We hope you enjoyed last week’s Free Training Tuesday video all about the key technology trends that are reshaping brand engagement as we know it.
In today’s video, Customer Activism, you’ll see that companies are now in a dynamic dialogue around accountability with their customers and how quickly an angered community can inflict devastating damage to your reputation, stock price, and sales, as both Netflix and Chick-fil-A discovered. You’ll learn:
-How social and mobile technology are fueling a new era of citizen and consumer activism
-10 steps for leveraging customer activism and protecting your social license to operate
-The 8 C’s of community building you need to create an army of brand ambassadors
Watch today’s free training video and share it with your team. Here is a quick overview of the 10 steps to leverage customer activism and protect your brand:
1. Clearly define what your brand stands for (including core values).
2. Communicate that message to your employees and stakeholders.
3. Create services and products consistent with your brand’s purpose.
4. Use marketing to sell your brand’s vision of the future.
5. Ensure employees and customer service reflect this mission.
6. Apologize when you make a mistake.
7. Constantly monitor and incorporate customer feedback.
8. Inspire customers to become brand ambassadors.
9. Engage customers to co-create products, services, and marketing.
10. Periodically restate your brand’s purpose.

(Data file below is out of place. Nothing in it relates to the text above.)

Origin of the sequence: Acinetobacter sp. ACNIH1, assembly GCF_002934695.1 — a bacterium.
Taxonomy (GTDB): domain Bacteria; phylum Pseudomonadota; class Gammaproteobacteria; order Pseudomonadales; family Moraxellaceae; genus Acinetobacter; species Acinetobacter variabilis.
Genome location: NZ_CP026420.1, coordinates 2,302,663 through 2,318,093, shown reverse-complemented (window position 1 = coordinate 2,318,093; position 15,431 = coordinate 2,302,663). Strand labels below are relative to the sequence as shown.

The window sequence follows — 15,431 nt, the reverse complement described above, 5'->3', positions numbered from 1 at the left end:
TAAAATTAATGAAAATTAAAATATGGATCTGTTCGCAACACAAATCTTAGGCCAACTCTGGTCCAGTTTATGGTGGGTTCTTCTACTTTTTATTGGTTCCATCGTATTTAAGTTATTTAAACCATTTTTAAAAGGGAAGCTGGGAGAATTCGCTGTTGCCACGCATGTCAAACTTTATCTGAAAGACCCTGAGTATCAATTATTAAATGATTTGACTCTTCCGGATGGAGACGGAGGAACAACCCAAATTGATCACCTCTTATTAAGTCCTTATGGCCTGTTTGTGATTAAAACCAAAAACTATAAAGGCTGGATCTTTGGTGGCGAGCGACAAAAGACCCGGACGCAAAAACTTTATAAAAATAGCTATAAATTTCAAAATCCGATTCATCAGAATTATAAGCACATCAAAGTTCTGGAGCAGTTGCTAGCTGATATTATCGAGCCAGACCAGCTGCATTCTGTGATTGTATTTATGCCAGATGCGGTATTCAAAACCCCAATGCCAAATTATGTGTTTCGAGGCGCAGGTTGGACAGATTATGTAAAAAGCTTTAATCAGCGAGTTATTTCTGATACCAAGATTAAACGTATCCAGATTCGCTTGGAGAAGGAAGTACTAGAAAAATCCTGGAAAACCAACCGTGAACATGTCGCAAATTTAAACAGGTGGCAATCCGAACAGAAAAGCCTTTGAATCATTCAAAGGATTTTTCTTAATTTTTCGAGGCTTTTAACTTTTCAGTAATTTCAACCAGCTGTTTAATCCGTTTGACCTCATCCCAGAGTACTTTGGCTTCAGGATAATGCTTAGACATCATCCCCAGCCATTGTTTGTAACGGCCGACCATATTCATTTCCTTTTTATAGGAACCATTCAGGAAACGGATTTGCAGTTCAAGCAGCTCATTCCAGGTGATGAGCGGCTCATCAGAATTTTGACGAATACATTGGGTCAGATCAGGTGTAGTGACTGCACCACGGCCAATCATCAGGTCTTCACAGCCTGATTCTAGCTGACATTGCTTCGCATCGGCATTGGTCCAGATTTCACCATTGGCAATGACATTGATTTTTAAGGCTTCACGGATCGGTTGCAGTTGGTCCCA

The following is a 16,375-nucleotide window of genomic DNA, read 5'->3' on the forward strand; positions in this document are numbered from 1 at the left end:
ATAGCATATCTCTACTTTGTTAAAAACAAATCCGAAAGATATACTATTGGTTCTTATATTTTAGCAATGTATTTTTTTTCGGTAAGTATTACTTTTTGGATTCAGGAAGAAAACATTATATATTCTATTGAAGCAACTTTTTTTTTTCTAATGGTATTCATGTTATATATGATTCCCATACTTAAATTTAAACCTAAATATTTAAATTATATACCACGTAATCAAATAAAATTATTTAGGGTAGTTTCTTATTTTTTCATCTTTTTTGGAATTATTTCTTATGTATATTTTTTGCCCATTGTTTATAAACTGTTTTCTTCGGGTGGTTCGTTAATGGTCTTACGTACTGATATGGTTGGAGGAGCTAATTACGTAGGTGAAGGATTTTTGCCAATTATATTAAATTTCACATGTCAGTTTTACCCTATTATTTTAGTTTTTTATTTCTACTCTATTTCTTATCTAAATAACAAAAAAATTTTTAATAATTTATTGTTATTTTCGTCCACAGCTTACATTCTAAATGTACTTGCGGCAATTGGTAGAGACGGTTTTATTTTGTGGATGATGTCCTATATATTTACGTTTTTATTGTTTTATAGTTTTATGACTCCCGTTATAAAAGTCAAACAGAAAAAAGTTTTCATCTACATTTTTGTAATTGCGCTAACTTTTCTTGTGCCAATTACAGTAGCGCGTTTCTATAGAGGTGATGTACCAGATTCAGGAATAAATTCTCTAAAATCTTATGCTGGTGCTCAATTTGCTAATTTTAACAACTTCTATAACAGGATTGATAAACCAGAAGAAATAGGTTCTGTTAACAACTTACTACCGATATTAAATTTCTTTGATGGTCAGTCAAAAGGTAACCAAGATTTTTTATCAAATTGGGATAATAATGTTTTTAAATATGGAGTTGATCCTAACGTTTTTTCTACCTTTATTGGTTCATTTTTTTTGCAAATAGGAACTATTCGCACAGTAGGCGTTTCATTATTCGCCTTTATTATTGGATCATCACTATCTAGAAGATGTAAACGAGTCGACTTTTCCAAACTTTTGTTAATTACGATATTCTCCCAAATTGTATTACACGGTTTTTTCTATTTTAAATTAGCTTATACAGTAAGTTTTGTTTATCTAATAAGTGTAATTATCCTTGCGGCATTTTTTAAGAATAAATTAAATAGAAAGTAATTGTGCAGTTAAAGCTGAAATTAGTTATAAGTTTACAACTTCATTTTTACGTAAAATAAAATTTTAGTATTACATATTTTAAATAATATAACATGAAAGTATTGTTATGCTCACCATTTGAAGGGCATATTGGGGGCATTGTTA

As a brand leader, you must now must rise to the task of both risk mitigation and reputation enhancement, and authentically position your brand on the right side of social needs so that individuals and your customer community want to see you succeed.
Want more on-demand branding training? Check out our 8-Module Social Branding Blueprint and create your customized marketing roadmap for 2014.
It seems that brands that are great at building large, engaged digital followings are also expert at growing local customer communities. Here are three ways your company can connect with your supporters offline and build your reputation as a key leader in your community:
The We First office is a few blocks away from the TOMS flagship store in Venice. We love popping in because it’s not just a shoe store- It’s a coffee house, community center, and shoe store all in one. Many locals come to work or have meetings outside in the sunny courtyard and the store has a whole calendar of events, from movie screenings to arts and crafts nights, all in the name of helping like-minded people connect.
Airbnb recently launched a “five-day hospitality experience” called Hello LA. Five celebrity-curated prefab “pop-up listings” were installed in interesting L.A. spots including an outdoor shopping center, a cemetery, and an urban garden in Venice. With parties, concerts, celebrity appearances, and design workshops, Airbnb’s VP of Marketing called it a “love letter to a larger-than-life city, made of eclectic, creative people across a diverse cultural and geographical landscape.”
Host meetups for your customer champions.
When peer-to-peer ridesharing company, Lyft, got a cease and desist from the Los Angeles Board of Taxicab Commissioners, they hosted a Lyft Community Meeting for their customers, drivers, and supporters. It was a full night with food, drinks, and music, but most importantly it was a forum for people to share and document their personal Lyft stories and meet other “sharing economy” proponents and activists.
Though technology now helps us connect with others on a global scale, the reality is that both face-to-face and virtual communication are essential components to any company’s customer engagement strategy.